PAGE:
Outcomes of the 7th Expert Group Meeting on Alternative Development – Chiang Rai, Thailand, 2022. The 7th Meeting of the Alternative Development Expert Group (EGM), held in Chiang Rai, Thailand from 29 November to 1 December 2022, continued to serve as a platform for sharing experiences and best practices in the field of Alternative Development. At the CND the panelists will discuss the outcome of the EGM, which for the first time focused on gender and ethnically sensitive issues and deepened exchanges on Alternative Development in non-traditional contexts and on the link between Alternative Development and the environment.
Organized by Peru with the support of Germany, Thailand and the UNODC Drugs, Laboratory and Scientific Services Branch.
GIZ, Sarah David, Advisor, Germany: I am an advisor working for GIZ and will be our moderator today. Before the discussion, I’ll give you a brief overview of the event. It’s based on the EGM from Thailand last year. Since 2016, the EGM on AD has served as an open platform for many stakeholders on AD and the evolution of AD-oriented drug policies. Today, we’ll address some of the specific topics from the EGM. First, Mr. Carlos , president of XYZ Peru.
Devida, Peru, Carlos Figuera, Executive President: We’ll cover the drug policies priorities of the Republic of Peru. We introduce this side event to cover a more inclusive alternative development (AD). Peru has provided the multisectorial and international drug policy of 2030, of addressing the public problems related to drugs, the environmental damage, and targeting sensitive economic areas.
As an instrument to generate licit income and reduce vulnerability of families from the illicit drug chain; connecting the public to these barriers, with the first link being the illicit coca production for coca-based drugs. The first priority is strengthening institutional frameworks which…going to the coca growing areas to target the vulnerable families. In this context, technical and financial cooperation is essential to strengthening AD programs, also to provide access to national/international markets to these products. Only with access to both producer/consumer countries together, with a shared responsibility, will lead to better results to greater impact on quality of life of vulnerable families. We need to give space to the meeting/exchange of key participants, who’re fundamental to the strengthening of … (?) . Thank you very much.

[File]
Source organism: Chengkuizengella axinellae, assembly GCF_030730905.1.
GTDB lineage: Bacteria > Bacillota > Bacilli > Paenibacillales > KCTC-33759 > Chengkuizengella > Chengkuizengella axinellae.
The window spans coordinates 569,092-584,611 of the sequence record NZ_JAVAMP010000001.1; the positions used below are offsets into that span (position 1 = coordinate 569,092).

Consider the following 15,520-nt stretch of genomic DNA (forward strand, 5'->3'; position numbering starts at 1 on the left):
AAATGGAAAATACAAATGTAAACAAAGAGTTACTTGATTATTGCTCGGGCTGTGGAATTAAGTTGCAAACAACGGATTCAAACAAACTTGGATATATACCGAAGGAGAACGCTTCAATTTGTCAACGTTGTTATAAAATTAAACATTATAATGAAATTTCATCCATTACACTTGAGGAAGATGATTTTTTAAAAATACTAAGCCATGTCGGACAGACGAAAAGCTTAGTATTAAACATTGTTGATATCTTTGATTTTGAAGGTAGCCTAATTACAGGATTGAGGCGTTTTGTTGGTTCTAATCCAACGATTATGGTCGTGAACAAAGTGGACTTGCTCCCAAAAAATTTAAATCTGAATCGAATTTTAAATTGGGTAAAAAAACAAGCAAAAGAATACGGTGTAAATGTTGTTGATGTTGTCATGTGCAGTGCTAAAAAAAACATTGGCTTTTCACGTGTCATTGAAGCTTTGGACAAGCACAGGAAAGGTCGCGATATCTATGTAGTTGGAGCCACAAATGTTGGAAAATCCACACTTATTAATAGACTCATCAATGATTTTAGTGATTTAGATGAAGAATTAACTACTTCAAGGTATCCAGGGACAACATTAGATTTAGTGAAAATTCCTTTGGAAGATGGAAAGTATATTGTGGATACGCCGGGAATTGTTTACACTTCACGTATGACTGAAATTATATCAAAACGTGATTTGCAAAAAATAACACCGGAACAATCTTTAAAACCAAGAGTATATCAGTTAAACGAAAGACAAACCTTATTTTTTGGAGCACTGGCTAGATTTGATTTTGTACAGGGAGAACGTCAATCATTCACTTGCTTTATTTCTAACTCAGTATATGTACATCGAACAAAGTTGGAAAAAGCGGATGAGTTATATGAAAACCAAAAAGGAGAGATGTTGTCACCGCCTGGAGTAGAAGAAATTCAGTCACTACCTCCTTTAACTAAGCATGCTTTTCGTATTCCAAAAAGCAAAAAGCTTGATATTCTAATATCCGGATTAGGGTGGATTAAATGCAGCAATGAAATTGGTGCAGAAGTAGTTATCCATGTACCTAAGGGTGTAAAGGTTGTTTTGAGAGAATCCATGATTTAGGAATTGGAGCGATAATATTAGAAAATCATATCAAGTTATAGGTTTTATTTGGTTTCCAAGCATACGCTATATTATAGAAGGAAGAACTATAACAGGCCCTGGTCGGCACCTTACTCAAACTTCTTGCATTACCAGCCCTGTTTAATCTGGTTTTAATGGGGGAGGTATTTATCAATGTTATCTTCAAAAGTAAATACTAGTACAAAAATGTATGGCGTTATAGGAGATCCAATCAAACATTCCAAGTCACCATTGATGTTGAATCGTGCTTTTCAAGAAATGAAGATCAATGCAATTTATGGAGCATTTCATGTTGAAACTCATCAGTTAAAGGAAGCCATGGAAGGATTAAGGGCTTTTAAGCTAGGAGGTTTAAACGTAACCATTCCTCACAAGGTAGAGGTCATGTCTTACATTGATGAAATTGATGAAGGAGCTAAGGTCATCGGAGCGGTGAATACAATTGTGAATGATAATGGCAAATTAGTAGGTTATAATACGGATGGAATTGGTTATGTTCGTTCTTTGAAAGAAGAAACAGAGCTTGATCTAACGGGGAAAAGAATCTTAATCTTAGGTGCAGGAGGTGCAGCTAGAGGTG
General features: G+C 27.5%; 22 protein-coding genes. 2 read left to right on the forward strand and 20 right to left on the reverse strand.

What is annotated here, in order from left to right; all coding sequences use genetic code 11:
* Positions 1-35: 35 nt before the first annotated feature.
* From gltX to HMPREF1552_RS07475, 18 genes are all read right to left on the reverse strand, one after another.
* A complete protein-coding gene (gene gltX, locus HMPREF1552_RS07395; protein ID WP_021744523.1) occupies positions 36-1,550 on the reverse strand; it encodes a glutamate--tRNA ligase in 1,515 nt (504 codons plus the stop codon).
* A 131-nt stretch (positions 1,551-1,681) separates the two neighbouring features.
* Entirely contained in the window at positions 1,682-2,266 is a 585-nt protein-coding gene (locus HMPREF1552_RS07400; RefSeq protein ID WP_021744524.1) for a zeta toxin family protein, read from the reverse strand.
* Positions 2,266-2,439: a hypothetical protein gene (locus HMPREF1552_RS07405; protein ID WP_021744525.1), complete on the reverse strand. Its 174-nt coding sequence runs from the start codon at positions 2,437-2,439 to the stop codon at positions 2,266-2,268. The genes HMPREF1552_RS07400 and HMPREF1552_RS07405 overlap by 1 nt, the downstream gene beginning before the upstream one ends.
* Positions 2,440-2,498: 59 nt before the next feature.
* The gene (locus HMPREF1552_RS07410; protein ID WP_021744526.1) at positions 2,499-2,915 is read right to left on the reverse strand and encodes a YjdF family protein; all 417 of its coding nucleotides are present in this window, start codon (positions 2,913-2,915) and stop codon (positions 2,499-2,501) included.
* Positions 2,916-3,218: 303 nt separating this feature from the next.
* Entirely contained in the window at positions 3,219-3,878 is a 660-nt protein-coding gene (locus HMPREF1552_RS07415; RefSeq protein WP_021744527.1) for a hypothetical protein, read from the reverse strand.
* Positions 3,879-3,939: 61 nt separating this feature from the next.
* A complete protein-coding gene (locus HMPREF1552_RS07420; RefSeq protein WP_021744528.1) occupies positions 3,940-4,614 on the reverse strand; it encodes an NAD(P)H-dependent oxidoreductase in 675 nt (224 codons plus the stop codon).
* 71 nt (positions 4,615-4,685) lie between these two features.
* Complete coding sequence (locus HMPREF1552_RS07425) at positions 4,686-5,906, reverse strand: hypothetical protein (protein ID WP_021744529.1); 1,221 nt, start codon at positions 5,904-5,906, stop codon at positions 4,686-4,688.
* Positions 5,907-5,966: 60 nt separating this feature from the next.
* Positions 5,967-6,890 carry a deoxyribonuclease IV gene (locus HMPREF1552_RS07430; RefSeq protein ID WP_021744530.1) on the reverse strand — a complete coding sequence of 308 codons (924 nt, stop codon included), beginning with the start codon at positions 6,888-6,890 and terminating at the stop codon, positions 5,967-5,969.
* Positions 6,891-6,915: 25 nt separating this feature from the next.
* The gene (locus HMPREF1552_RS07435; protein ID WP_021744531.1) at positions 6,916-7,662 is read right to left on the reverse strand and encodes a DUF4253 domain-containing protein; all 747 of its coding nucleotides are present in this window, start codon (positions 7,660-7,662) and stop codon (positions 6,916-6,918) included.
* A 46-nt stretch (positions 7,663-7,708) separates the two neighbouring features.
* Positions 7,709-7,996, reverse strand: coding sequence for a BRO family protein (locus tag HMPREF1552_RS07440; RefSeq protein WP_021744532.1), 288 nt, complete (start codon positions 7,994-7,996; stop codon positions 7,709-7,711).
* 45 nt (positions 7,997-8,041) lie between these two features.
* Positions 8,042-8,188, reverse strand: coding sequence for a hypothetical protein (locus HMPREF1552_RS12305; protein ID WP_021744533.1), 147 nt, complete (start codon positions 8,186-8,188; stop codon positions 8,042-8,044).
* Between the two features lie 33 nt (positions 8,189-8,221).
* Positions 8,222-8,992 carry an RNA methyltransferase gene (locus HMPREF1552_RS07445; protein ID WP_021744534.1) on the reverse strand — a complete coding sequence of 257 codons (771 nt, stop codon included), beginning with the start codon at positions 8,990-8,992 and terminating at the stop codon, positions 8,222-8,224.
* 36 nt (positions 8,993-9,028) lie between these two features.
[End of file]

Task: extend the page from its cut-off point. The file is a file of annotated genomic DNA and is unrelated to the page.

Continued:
GIZ, Sarah David, Advisor, Germany:: Thank you. Moving onto our second panelists, Mr. Wichai, Secretary General of the Narcotics Control Board of Thailand.
Narcotics Control Board Thailand, Wichai Chaimongkhon, Secretary-General: This topic has affected the outcome of the EGM Meeting in Thailand; influencing more inclusive AD. At the EGM, we discussed recent AD developments, including … Increasing access to markets through carbon credit programs. Thailand shares its input to the implementation of AD. In both urban/rural settings, focussing on the empowerment of people, participation youth, women, and ethnic groups. Promoting the implementation of a carbon credit scheme, as an opportunity for successful AD implementation. We’re grateful to have the support of member states of Germany, Peru, thank you.
GIZ, Sarah David, Advisor, Germany:: Next Speaker, Burkard Blienert, Federal Commission. Just a quick note, Mr. Blienert will first give speech in German, and then in English.
Federal Government for Drug and Addiction Policy, Germany, Burkhard Blienert, Commissioner: We’re hoping to demonstrate here today how AD projects can be made more successful. Thank you to all the contributing partners, and especially Thailand for hosting our last EGM. Especially the focus on vulnerable groups, such as women and indiginous groups, is especially important.